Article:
Saari was originally from North Ostrobothnia but lived in Kauhajoki, where he was enrolled in a catering course at the college. It was later revealed that the sole male student victim was probably a close friend of Saari's. The pair had spent an evening out together in February 2008 when they were threatened with a starter pistol. A photo of them together had been circulating on the Internet, in which Saari jokingly points at his friend's head with his forefinger. The names of the other victims were withheld by police.
With a total of ten people killed, it was the deadliest peacetime attack in Finnish history, surpassing the previous highest count of eight in the Jokela school shooting. It was the deadliest attack on a school campus since April 2007, when Seung-Hui Cho killed 32 people during the Virginia Tech shooting. Saari had fired a total of nearly 200 shots, including shots into the air. The highest number of shots inflicted to a single victim was twenty.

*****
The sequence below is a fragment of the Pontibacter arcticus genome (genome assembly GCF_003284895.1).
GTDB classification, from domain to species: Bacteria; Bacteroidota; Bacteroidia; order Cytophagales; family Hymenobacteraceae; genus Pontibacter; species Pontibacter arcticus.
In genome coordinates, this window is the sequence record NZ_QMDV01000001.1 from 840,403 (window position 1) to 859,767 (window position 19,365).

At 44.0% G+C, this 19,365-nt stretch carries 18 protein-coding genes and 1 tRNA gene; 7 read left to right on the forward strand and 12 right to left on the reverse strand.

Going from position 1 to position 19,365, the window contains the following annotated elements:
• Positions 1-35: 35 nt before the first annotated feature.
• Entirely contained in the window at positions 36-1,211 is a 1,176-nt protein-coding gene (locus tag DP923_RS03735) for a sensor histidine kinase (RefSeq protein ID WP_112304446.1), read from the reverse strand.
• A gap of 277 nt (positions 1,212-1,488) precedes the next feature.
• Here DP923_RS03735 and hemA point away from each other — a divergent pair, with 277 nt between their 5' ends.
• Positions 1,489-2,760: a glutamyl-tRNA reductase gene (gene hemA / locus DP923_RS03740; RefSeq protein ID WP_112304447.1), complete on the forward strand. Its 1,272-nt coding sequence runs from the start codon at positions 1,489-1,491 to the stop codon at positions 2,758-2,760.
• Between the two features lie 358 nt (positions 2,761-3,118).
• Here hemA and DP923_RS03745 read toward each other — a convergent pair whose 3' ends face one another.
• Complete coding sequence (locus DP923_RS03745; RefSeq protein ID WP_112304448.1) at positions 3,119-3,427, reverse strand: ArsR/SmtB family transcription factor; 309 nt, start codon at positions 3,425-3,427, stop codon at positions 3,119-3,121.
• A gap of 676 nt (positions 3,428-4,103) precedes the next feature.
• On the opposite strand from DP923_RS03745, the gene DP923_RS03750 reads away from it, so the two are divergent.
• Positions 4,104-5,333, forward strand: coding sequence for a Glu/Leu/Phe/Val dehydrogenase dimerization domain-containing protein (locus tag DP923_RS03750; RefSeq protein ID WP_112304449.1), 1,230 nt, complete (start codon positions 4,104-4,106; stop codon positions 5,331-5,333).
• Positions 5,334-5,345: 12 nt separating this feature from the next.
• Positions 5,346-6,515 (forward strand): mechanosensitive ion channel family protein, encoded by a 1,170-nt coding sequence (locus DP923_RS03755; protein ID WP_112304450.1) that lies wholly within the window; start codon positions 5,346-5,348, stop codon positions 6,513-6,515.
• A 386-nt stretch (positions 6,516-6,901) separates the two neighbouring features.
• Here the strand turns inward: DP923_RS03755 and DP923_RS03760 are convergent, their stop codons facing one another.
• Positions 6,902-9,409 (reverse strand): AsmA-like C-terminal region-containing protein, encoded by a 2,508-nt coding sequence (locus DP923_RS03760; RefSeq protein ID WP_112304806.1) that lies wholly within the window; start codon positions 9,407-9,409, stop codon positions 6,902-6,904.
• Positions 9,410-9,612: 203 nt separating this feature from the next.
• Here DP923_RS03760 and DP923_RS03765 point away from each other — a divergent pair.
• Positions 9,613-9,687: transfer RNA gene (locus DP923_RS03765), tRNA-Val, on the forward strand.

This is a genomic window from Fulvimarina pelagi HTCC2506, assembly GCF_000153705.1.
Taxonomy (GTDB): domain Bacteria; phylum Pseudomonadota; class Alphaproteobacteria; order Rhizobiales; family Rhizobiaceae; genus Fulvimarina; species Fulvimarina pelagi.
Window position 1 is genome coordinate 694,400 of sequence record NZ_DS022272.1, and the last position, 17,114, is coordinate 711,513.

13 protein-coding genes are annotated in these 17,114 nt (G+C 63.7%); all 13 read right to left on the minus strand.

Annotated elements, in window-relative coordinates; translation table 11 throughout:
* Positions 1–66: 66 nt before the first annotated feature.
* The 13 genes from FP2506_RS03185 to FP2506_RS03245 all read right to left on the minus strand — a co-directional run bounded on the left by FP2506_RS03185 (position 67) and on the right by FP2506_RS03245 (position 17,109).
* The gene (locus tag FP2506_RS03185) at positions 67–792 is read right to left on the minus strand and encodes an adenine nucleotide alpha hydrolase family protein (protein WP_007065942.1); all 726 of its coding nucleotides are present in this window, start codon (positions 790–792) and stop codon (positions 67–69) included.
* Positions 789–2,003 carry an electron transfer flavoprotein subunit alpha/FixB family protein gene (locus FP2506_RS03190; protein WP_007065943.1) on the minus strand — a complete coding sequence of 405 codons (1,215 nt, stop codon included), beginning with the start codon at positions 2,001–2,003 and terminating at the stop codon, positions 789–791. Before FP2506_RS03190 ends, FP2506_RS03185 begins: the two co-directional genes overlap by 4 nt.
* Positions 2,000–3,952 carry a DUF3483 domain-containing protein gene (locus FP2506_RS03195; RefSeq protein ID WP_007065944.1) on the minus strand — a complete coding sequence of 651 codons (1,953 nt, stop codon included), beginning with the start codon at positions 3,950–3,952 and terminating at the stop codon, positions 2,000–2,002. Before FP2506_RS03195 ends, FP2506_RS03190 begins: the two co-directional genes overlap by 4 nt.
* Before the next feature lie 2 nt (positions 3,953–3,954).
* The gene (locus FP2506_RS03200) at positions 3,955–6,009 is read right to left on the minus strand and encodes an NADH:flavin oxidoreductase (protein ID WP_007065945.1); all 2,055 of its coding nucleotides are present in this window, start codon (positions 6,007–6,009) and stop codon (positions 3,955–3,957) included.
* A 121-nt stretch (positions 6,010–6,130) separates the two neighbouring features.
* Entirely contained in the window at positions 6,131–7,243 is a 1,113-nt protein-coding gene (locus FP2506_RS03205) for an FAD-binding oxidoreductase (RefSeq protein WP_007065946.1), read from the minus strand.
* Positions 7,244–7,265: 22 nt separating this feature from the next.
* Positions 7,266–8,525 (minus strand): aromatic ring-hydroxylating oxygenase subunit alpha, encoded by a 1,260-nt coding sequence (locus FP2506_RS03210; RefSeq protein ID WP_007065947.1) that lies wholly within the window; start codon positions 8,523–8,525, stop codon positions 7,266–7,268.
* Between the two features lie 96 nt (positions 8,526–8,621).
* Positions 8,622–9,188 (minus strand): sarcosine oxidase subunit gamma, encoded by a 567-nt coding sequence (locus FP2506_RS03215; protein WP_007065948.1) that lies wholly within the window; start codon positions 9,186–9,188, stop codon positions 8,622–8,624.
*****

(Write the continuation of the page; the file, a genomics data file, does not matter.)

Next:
Saari left behind two handwritten notes in his school dormitory indicating that he had been planning the massacre for six years. A police spokesperson commented: "Saari left notes saying he had a hatred for mankind, for the whole of the human race, and that he had been thinking about what he was going to do for years. The notes show he was very troubled and he hated everything." Police said that although most of the victims were female, the motive did not seem to be a hatred of women. One of Saari's friends noticed a change in his behaviour two years before the shootings, when Saari began expressing a fondness for guns and an admiration of school shootings in the United States. He said that around eighteen months previously Saari had sent him a message saying that he would carry out a school shooting the next day. Saari reportedly denied being serious about carrying out his threat.